Sphingolipids: bactericidal effect –
Sphingolipids have been found to be protective against certain types of bacteria, viruses, and certain toxins through competitive inhibitory mechanisms. Among the sphingolipids, glycosphingolipids act as a membrane receptor that induces signaling and mediates infection via the membrane (Kaida & Kusunoki, 2010). Supplementing the diet with sphingolipids may prevent bacterial adhesion and shift the microbial load to the colon. Supplementation of certain sphingolipids in infant diets was found to increase the level of pathogenic bacteria in feces (Sprong et al., 2001). However, certain sphingolipid metabolized products, such as ceramide, were found not to be bactericidal, whereas lysosphingomyelin had greater bactericidal effects against L. monocytogenes (Sprong et al., 2001).
Sphingolipids: effects on diabetes mellitus and Alzheimer disease –
Sphingolipid metabolites serve as promoters and inhibitors for diabetes mellitus. Both types of diabetes mellitus occur because of reduced β-cell mass, which ultimately leads to decreased proliferation and increased apoptosis of liver cells (Hui et al., 2004). It also leads to insufficient amounts of insulin. The different metabolites of sphingolipids serve as regulators of β-cell survival, proliferation, and function. Oversupply of nutrients, in particular, fatty acids, may lead to metabolic disorders (Parillo & Riccardi, 2004). Metabolites, such as ceramide, produced due to excessive deposition of saturated fat, can inhibit the production of insulin by inducing β-cell apoptosis (Kelpe et al., 2003; Maedler et al., 2003). Some ceramide glycosylated derivatives, such as gangliosides, have been found to be antigens in certain autoimmune diseases (Misasi et al., 1997). Certain glycosphingolipid derivatives have a vital role in Alzheimer disease. The conformational change of amyloid β-protein from coiled to the more ordered β-sheet is facilitated by binding gangliosides. Age-related diseases are also associated with sphingolipids. In most tissues, changes in the content of sphingomyelin may lead to aging. Metabolized products, such as ceramide, act as senescence mediators in aging cell culture models (Vesper et al., 1999).
Sphingolipids and multiple sclerosis –
Multiple sclerosis affects more women than men and there are an estimated 400 000 patients in the USA (Compston & Coles, 2008). This chronic demyelinating disease is characterized by infiltrates in the central nervous system that leads to disability. Sphingolipids and their metabolites play an important role in the disease (Walter & Fassbender, 2010). They act as mediators of S1P, which binds to receptors of S1P1 and S1P4 on lymphocytes. The levels of expression on lymphocytes are varied: higher amounts are found in the lymph nodes and lower levels in the bloodstream (Lo et al., 2005).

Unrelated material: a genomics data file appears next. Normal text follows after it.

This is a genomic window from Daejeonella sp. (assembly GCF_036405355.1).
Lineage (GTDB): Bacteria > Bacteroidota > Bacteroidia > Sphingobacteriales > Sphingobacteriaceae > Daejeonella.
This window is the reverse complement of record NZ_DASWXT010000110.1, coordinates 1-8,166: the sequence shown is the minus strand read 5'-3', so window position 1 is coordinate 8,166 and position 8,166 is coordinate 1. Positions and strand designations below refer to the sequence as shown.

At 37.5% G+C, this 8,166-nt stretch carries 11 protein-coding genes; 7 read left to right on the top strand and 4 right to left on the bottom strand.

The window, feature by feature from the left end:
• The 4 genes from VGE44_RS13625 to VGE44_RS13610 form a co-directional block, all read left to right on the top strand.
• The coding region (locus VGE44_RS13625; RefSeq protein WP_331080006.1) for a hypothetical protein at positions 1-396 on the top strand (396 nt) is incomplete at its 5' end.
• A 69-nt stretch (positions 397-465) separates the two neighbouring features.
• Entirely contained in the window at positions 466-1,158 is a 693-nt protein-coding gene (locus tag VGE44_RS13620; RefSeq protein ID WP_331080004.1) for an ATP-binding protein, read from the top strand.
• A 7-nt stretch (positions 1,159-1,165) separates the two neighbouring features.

Phospholipids are essential fatty acids and are essential for all living cell membranes, especially brain cells. They are bipolar in structure, which is essential for the biological functions of the cell membrane and provides stability. They comprise phosphatidylcholine (lecithin), phosphatidyl serine, phosphatidyl ethanolamine, and phosphatidylinositol. A few recent studies have reported the health benefits of MFGM phospholipids in lipid metabolism. Wat et al. (2009) reported that diets rich in phospholipids from dairy extracts reduced lipid levels in mice on a high-fat diet. A similar study reported that in mice the accumulation of cholesterol in hepatic cells was reduced after feeding them milk rich in phospholipids, with a significant increase in fecal cholesterol (Kamili et al., 2010). Health benefits vary with the concentration of phospholipids; phosphatidylserine had limited significance since the concentration is very low in dairy products (Rombaut & Dewettinck, 2006). Supplementation of phosphatidylserine in exercising humans altered endocrine function and well-being. Supplementation with 200mg/day of phosphatidylserine showed improvements in patients with Alzheimer disease (Heiss et al., 1994; Hashioka et al., 2004). Milk phospholipids play an important protective role in the duodenal mucosa of humans (Kivinen et al., 1992). Digested phospholipids, such as lysophosphatidylcholine, have a greater protective role against bacteria (van Rensburg et al., 1992). However, some lysophosphatidylcholine has a moderate sensitivity to Gram-positive bacteria and are not sensitive to Gram-negative bacteria (Sprong et al., 2001). Toxic and chemical attacks are prevented by phosphatidylcholine, which leads to less damage to the liver (Kidd, 2002). In infants, life-threatening toxic attacks on the gastrointestinal mucosa were prevented by phosphatidylcholine (Carlson et al., 1998). It also acts as a good source of choline, which helps in the synthesis and transport of neurotransmitters that aid in the development of the brain (Blusztajn, 1998). Furthermore, gastrointestinal digested phospholipid compounds also exhibit antimicrobial activity (van Hooijdonk et al., 2000).